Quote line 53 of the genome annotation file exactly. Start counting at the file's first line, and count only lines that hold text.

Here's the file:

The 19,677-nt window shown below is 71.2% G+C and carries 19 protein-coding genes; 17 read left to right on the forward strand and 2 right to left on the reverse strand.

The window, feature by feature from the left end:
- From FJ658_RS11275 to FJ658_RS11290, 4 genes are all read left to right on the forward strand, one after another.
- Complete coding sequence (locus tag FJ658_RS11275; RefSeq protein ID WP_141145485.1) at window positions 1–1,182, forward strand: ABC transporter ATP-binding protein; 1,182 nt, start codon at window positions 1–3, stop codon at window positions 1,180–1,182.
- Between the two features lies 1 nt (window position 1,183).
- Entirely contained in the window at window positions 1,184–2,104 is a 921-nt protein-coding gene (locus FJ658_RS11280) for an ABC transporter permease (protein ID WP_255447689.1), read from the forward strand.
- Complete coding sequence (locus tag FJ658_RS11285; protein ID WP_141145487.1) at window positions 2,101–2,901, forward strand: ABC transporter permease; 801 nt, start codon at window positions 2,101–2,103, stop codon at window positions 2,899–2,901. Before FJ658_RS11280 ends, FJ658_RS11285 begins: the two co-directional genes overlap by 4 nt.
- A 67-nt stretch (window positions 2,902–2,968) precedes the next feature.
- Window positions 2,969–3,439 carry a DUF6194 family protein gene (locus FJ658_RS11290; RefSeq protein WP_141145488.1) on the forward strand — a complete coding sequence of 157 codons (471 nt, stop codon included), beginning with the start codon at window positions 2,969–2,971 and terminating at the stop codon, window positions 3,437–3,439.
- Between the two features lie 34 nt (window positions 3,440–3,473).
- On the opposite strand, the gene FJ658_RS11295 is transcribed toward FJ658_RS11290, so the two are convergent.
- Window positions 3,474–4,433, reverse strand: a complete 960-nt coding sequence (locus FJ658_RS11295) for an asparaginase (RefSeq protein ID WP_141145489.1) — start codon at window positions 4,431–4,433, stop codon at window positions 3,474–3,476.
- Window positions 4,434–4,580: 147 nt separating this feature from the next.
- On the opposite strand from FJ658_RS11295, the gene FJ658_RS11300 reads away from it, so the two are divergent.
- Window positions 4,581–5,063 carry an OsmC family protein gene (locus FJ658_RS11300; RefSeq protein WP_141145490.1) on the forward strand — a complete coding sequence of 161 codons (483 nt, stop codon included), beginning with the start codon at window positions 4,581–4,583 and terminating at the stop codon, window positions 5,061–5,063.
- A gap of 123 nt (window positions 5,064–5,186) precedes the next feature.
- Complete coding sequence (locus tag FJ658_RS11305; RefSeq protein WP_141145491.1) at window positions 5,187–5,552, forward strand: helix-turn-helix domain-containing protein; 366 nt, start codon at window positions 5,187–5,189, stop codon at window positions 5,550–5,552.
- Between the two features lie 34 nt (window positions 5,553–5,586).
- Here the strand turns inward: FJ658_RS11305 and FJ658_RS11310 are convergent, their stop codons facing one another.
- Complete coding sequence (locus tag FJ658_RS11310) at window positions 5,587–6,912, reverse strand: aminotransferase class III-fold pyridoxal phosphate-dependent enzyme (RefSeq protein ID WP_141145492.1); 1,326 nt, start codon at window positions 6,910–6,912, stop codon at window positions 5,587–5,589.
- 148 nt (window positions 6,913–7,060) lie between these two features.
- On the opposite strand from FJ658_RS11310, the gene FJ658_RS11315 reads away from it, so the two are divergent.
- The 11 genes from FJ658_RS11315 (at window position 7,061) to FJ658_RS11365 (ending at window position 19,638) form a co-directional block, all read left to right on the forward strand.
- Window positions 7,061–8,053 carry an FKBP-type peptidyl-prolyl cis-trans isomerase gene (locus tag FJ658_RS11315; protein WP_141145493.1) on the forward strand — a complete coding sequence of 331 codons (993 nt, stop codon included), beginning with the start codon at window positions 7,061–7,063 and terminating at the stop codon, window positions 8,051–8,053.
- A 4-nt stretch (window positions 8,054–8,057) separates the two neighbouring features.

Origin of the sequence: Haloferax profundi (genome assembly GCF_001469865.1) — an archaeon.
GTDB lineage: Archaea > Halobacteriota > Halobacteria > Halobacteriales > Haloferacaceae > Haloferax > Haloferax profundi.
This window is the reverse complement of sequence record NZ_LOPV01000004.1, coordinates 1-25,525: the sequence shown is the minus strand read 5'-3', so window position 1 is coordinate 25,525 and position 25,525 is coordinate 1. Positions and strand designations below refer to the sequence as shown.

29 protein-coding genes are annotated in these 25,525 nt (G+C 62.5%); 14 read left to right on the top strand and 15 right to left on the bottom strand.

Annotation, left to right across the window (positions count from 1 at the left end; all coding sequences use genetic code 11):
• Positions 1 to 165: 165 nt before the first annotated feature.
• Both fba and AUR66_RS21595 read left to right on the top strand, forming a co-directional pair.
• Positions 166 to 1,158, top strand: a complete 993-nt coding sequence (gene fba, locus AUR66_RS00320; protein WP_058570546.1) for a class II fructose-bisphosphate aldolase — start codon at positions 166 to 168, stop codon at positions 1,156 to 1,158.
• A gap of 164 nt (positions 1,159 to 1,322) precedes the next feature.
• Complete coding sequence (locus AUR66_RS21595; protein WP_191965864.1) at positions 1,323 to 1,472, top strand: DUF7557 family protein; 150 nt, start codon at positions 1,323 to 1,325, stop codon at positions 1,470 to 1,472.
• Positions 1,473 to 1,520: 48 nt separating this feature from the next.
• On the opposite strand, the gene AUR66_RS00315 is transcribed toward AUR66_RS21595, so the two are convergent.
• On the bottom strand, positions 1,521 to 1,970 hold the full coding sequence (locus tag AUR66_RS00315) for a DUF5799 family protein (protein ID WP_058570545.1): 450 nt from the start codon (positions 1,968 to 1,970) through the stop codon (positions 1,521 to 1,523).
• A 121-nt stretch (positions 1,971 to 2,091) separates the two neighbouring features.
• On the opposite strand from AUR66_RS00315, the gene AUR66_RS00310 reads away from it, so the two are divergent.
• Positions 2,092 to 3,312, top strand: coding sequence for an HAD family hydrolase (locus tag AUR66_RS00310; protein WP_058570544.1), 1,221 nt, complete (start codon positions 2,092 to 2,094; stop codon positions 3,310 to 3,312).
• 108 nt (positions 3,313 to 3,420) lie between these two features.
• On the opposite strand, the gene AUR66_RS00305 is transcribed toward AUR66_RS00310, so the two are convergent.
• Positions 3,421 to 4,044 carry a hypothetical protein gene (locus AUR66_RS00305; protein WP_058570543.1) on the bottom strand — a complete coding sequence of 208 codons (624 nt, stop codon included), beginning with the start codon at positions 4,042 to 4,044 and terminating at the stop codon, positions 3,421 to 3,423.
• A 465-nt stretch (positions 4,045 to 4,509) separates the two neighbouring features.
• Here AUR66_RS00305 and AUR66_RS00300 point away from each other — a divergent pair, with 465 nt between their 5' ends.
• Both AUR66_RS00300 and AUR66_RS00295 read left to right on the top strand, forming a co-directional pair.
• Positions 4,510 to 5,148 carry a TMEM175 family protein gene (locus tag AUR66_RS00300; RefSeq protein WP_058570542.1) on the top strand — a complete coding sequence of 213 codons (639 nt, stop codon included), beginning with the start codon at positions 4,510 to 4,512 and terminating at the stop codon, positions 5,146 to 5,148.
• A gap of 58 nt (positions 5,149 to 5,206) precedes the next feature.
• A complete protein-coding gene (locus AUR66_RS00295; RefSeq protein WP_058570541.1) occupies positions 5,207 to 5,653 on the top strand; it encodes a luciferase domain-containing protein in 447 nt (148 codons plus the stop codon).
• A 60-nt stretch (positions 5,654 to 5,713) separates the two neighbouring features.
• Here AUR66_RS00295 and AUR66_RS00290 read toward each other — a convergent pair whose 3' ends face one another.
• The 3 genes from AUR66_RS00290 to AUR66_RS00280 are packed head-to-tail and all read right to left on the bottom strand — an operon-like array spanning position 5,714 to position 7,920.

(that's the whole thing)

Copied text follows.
• The 3 genes from AUR66_RS00290 to AUR66_RS00280 are packed head-to-tail and all read right to left on the bottom strand — an operon-like array spanning position 5,714 to position 7,920.